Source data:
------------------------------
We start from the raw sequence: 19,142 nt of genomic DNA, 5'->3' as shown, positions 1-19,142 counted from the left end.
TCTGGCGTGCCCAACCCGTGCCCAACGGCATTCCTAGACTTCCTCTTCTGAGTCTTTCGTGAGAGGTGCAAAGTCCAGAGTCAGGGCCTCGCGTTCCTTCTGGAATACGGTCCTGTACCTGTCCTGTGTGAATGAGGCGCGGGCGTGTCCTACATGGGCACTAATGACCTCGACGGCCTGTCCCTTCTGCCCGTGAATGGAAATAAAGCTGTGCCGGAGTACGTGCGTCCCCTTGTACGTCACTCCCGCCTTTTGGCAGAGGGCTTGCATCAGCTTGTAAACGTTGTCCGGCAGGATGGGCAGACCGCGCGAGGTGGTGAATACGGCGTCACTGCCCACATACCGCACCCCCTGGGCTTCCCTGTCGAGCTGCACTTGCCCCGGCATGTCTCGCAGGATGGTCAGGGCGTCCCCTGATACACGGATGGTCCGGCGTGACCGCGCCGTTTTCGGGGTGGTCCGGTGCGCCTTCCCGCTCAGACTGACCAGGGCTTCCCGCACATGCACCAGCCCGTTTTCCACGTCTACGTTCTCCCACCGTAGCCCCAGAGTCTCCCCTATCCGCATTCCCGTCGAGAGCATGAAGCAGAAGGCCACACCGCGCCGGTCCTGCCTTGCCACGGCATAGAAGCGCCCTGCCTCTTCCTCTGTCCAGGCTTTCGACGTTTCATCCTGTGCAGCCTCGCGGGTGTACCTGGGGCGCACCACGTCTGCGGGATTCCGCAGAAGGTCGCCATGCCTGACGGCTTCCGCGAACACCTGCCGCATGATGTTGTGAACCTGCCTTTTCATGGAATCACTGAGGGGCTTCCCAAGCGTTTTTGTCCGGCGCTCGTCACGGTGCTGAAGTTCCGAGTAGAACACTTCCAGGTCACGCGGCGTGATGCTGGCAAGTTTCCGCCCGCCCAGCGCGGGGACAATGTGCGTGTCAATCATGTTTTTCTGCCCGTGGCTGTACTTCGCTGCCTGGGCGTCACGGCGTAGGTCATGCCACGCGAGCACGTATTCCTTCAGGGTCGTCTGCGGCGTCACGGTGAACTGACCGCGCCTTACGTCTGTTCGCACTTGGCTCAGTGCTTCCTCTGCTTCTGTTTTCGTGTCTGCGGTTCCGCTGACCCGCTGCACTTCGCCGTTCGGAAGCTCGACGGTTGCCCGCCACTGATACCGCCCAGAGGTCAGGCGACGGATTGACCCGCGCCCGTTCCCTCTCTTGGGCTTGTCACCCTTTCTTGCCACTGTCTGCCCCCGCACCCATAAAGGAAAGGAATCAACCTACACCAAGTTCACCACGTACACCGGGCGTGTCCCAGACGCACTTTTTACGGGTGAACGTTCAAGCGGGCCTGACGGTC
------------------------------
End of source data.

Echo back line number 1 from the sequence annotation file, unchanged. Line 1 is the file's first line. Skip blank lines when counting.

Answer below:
We start from the raw sequence: 19,142 nt of genomic DNA, 5'->3' as shown, positions 1-19,142 counted from the left end.